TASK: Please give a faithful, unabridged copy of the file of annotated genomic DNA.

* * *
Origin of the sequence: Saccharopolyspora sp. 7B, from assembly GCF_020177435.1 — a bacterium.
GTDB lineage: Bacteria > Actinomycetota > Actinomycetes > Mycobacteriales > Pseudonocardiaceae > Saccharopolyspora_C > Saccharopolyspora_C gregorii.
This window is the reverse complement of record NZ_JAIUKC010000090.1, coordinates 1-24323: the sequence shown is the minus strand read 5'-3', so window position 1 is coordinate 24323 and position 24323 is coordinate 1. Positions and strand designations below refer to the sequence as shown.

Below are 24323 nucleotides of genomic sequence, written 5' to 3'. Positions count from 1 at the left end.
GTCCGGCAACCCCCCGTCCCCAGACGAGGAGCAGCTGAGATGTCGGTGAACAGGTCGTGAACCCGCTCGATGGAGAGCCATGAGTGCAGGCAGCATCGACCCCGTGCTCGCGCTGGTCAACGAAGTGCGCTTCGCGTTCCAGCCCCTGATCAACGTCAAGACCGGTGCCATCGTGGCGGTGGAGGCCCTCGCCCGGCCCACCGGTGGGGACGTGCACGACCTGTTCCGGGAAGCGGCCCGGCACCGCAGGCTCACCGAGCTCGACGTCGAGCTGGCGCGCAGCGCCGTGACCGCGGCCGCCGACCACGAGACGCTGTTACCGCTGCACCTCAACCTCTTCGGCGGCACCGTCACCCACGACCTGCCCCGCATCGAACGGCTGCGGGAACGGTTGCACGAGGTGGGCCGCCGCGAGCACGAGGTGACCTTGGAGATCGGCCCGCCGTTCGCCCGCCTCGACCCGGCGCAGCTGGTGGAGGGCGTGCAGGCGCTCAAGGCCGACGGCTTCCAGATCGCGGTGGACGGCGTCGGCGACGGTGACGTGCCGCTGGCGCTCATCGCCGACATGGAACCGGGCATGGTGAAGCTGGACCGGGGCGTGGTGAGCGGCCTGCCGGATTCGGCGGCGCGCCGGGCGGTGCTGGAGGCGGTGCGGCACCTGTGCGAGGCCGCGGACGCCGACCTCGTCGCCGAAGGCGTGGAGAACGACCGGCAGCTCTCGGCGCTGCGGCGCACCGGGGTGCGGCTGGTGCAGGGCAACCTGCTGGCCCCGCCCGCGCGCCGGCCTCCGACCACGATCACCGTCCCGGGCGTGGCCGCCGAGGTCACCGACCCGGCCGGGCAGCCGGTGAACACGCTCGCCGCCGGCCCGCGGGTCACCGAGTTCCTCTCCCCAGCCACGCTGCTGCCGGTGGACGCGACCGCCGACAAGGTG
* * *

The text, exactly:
Origin of the sequence: Saccharopolyspora sp. 7B, from assembly GCF_020177435.1 — a bacterium.
GTDB lineage: Bacteria > Actinomycetota > Actinomycetes > Mycobacteriales > Pseudonocardiaceae > Saccharopolyspora_C > Saccharopolyspora_C gregorii.
This window is the reverse complement of record NZ_JAIUKC010000090.1, coordinates 1-24323: the sequence shown is the minus strand read 5'-3', so window position 1 is coordinate 24323 and position 24323 is coordinate 1. Positions and strand designations below refer to the sequence as shown.

Below are 24323 nucleotides of genomic sequence, written 5' to 3'. Positions count from 1 at the left end.
GTCCGGCAACCCCCCGTCCCCAGACGAGGAGCAGCTGAGATGTCGGTGAACAGGTCGTGAACCCGCTCGATGGAGAGCCATGAGTGCAGGCAGCATCGACCCCGTGCTCGCGCTGGTCAACGAAGTGCGCTTCGCGTTCCAGCCCCTGATCAACGTCAAGACCGGTGCCATCGTGGCGGTGGAGGCCCTCGCCCGGCCCACCGGTGGGGACGTGCACGACCTGTTCCGGGAAGCGGCCCGGCACCGCAGGCTCACCGAGCTCGACGTCGAGCTGGCGCGCAGCGCCGTGACCGCGGCCGCCGACCACGAGACGCTGTTACCGCTGCACCTCAACCTCTTCGGCGGCACCGTCACCCACGACCTGCCCCGCATCGAACGGCTGCGGGAACGGTTGCACGAGGTGGGCCGCCGCGAGCACGAGGTGACCTTGGAGATCGGCCCGCCGTTCGCCCGCCTCGACCCGGCGCAGCTGGTGGAGGGCGTGCAGGCGCTCAAGGCCGACGGCTTCCAGATCGCGGTGGACGGCGTCGGCGACGGTGACGTGCCGCTGGCGCTCATCGCCGACATGGAACCGGGCATGGTGAAGCTGGACCGGGGCGTGGTGAGCGGCCTGCCGGATTCGGCGGCGCGCCGGGCGGTGCTGGAGGCGGTGCGGCACCTGTGCGAGGCCGCGGACGCCGACCTCGTCGCCGAAGGCGTGGAGAACGACCGGCAGCTCTCGGCGCTGCGGCGCACCGGGGTGCGGCTGGTGCAGGGCAACCTGCTGGCCCCGCCCGCGCGCCGGCCTCCGACCACGATCACCGTCCCGGGCGTGGCCGCCGAGGTCACCGACCCGGCCGGGCAGCCGGTGAACACGCTCGCCGCCGGCCCGCGGGTCACCGAGTTCCTCTCCCCAGCCACGCTGCTGCCGGTGGACGCGACCGCCGACAAGGTG